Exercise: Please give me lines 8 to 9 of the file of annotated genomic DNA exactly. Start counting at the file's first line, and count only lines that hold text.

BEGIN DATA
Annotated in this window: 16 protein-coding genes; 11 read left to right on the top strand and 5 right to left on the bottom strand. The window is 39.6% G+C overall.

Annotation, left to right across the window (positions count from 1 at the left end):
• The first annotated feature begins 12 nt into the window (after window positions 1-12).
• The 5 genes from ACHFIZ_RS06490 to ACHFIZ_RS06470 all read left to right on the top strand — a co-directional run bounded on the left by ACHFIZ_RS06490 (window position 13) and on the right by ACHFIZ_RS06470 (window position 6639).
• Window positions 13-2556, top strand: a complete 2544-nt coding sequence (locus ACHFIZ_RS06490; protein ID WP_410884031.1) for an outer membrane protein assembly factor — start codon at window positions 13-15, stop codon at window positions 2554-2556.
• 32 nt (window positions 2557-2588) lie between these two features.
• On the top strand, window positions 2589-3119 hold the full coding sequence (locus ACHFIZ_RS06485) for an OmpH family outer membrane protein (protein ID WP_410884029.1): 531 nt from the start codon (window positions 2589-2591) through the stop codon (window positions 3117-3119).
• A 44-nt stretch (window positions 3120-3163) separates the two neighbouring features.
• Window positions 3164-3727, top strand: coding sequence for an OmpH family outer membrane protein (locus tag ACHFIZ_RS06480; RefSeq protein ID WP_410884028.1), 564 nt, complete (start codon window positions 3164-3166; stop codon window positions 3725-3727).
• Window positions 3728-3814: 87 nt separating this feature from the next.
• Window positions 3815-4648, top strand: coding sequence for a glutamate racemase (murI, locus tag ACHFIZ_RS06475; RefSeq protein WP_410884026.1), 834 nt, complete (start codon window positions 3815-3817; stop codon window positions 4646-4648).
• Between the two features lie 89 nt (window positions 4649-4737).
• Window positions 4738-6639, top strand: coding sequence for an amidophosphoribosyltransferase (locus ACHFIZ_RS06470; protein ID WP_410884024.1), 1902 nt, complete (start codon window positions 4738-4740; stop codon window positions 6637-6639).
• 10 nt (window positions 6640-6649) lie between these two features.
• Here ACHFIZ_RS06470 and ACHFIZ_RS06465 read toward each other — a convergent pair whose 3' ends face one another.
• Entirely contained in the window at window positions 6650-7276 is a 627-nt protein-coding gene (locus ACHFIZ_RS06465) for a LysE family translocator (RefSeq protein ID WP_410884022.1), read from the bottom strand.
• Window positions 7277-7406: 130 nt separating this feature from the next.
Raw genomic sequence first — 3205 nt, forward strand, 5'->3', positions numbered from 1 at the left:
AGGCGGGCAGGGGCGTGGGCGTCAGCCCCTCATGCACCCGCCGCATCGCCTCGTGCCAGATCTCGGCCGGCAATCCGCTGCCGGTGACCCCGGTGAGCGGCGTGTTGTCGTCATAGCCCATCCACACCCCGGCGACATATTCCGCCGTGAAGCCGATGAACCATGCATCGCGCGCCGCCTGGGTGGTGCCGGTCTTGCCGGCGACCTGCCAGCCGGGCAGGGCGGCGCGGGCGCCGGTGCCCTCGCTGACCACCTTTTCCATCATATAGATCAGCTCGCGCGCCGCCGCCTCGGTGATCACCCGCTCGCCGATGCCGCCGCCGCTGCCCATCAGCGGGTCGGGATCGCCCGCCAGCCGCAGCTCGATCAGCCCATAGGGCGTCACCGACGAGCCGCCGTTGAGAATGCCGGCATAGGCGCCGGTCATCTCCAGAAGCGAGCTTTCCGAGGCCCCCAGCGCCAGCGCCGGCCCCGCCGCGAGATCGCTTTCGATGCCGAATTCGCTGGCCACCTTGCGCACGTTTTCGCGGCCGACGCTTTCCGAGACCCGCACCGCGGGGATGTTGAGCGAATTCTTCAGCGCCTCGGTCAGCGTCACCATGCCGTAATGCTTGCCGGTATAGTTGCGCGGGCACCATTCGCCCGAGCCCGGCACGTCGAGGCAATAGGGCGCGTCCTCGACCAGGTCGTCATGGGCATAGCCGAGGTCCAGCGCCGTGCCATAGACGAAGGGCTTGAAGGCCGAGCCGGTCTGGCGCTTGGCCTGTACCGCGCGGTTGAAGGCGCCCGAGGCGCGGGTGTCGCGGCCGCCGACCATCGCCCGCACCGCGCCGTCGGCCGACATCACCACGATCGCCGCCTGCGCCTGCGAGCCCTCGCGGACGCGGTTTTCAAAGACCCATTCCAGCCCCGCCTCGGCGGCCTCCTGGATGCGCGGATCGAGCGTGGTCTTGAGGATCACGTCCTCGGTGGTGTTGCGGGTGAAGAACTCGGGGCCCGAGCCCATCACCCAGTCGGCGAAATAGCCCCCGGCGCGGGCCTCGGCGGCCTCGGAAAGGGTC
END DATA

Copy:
• A 44-nt stretch (window positions 3120-3163) separates the two neighbouring features.
• Window positions 3164-3727, top strand: coding sequence for an OmpH family outer membrane protein (locus tag ACHFIZ_RS06480; RefSeq protein ID WP_410884028.1), 564 nt, complete (start codon window positions 3164-3166; stop codon window positions 3725-3727).